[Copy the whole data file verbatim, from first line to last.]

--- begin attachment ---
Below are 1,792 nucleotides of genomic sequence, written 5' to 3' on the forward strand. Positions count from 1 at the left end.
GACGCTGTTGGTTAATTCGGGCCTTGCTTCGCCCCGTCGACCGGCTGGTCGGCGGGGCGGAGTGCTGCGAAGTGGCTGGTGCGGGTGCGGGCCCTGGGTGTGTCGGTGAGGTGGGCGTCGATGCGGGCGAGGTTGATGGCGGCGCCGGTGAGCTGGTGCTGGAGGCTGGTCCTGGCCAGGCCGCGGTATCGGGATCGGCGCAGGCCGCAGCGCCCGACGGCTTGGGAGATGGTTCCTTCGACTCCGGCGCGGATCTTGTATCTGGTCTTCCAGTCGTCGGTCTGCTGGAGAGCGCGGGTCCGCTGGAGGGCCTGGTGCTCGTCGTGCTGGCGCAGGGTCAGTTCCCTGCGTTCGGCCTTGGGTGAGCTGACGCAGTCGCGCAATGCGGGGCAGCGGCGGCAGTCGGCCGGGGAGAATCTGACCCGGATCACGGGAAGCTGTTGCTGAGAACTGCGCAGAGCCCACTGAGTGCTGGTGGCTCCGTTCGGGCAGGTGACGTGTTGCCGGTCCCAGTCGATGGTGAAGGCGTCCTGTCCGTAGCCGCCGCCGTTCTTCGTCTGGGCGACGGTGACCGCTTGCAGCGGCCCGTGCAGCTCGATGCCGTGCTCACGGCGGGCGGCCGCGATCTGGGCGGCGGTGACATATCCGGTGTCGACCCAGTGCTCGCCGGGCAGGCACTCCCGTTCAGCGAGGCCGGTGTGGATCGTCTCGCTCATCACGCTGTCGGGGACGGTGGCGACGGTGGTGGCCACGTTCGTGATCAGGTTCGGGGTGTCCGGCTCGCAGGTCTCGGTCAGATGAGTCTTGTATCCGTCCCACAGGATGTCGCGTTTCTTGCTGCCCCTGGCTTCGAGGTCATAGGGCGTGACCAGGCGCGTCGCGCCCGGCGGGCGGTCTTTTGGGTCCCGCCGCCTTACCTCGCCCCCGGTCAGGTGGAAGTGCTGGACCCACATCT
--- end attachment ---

Below are 1,792 nucleotides of genomic sequence, written 5' to 3' on the forward strand. Positions count from 1 at the left end.
GACGCTGTTGGTTAATTCGGGCCTTGCTTCGCCCCGTCGACCGGCTGGTCGGCGGGGCGGAGTGCTGCGAAGTGGCTGGTGCGGGTGCGGGCCCTGGGTGTGTCGGTGAGGTGGGCGTCGATGCGGGCGAGGTTGATGGCGGCGCCGGTGAGCTGGTGCTGGAGGCTGGTCCTGGCCAGGCCGCGGTATCGGGATCGGCGCAGGCCGCAGCGCCCGACGGCTTGGGAGATGGTTCCTTCGACTCCGGCGCGGATCTTGTATCTGGTCTTCCAGTCGTCGGTCTGCTGGAGAGCGCGGGTCCGCTGGAGGGCCTGGTGCTCGTCGTGCTGGCGCAGGGTCAGTTCCCTGCGTTCGGCCTTGGGTGAGCTGACGCAGTCGCGCAATGCGGGGCAGCGGCGGCAGTCGGCCGGGGAGAATCTGACCCGGATCACGGGAAGCTGTTGCTGAGAACTGCGCAGAGCCCACTGAGTGCTGGTGGCTCCGTTCGGGCAGGTGACGTGTTGCCGGTCCCAGTCGATGGTGAAGGCGTCCTGTCCGTAGCCGCCGCCGTTCTTCGTCTGGGCGACGGTGACCGCTTGCAGCGGCCCGTGCAGCTCGATGCCGTGCTCACGGCGGGCGGCCGCGATCTGGGCGGCGGTGACATATCCGGTGTCGACCCAGTGCTCGCCGGGCAGGCACTCCCGTTCAGCGAGGCCGGTGTGGATCGTCTCGCTCATCACGCTGTCGGGGACGGTGGCGACGGTGGTGGCCACGTTCGTGATCAGGTTCGGGGTGTCCGGCTCGCAGGTCTCGGTCAGATGAGTCTTGTATCCGTCCCACAGGATGTCGCGTTTCTTGCTGCCCCTGGCTTCGAGGTCATAGGGCGTGACCAGGCGCGTCGCGCCCGGCGGGCGGTCTTTTGGGTCCCGCCGCCTTACCTCGCCCCCGGTCAGGTGGAAGTGCTGGACCCACATCT